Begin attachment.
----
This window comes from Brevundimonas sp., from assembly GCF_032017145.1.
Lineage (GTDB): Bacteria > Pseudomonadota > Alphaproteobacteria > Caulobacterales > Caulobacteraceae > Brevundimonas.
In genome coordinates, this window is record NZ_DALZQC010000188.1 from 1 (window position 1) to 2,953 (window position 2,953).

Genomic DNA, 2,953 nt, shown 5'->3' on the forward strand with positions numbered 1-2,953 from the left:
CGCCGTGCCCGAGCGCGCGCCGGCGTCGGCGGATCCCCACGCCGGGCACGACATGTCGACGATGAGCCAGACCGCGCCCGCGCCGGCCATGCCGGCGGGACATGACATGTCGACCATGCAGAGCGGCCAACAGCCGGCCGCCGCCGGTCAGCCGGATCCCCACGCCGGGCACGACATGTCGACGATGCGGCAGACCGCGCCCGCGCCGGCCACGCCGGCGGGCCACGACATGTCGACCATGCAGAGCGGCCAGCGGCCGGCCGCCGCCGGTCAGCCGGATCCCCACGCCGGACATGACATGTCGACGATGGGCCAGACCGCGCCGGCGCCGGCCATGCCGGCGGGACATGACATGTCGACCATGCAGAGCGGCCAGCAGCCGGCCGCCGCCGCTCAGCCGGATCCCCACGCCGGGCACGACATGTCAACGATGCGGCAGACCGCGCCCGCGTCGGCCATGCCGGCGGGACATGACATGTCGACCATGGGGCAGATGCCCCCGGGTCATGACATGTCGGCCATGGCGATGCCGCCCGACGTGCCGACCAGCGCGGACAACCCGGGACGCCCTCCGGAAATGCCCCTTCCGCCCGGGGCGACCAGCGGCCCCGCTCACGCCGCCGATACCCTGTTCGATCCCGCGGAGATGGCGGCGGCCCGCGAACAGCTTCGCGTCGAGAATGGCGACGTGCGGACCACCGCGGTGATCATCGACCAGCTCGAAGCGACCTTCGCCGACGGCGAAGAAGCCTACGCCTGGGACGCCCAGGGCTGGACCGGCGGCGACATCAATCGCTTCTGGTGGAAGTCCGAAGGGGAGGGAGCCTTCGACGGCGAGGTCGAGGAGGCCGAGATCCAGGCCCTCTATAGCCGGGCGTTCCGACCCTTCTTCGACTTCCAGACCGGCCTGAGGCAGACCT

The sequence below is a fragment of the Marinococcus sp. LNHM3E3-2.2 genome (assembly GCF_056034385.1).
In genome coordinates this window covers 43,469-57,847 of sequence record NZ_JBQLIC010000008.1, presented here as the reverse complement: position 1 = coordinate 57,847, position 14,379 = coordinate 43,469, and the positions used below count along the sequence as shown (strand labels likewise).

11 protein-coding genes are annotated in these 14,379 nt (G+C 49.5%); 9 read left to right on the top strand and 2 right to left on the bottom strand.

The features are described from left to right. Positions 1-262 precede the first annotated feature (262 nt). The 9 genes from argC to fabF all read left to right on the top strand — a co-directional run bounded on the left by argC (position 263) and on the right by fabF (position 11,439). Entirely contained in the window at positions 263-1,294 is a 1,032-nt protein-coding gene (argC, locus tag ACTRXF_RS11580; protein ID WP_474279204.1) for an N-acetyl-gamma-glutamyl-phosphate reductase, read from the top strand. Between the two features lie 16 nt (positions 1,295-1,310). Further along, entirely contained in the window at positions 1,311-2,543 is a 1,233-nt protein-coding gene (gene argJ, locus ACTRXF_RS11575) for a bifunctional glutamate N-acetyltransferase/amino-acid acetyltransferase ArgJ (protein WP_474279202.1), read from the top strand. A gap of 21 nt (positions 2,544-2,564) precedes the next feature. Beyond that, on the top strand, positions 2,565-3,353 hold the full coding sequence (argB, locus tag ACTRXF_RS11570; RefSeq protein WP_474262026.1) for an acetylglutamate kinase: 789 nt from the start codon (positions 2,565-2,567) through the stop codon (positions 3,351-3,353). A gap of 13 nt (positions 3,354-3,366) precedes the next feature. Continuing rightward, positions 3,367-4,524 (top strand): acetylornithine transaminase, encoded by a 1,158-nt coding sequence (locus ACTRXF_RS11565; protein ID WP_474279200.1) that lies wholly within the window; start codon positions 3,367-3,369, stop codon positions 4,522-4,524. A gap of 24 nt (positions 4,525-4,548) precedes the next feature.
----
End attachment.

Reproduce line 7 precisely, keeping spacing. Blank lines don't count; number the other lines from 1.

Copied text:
In genome coordinates this window covers 43,469-57,847 of sequence record NZ_JBQLIC010000008.1, presented here as the reverse complement: position 1 = coordinate 57,847, position 14,379 = coordinate 43,469, and the positions used below count along the sequence as shown (strand labels likewise).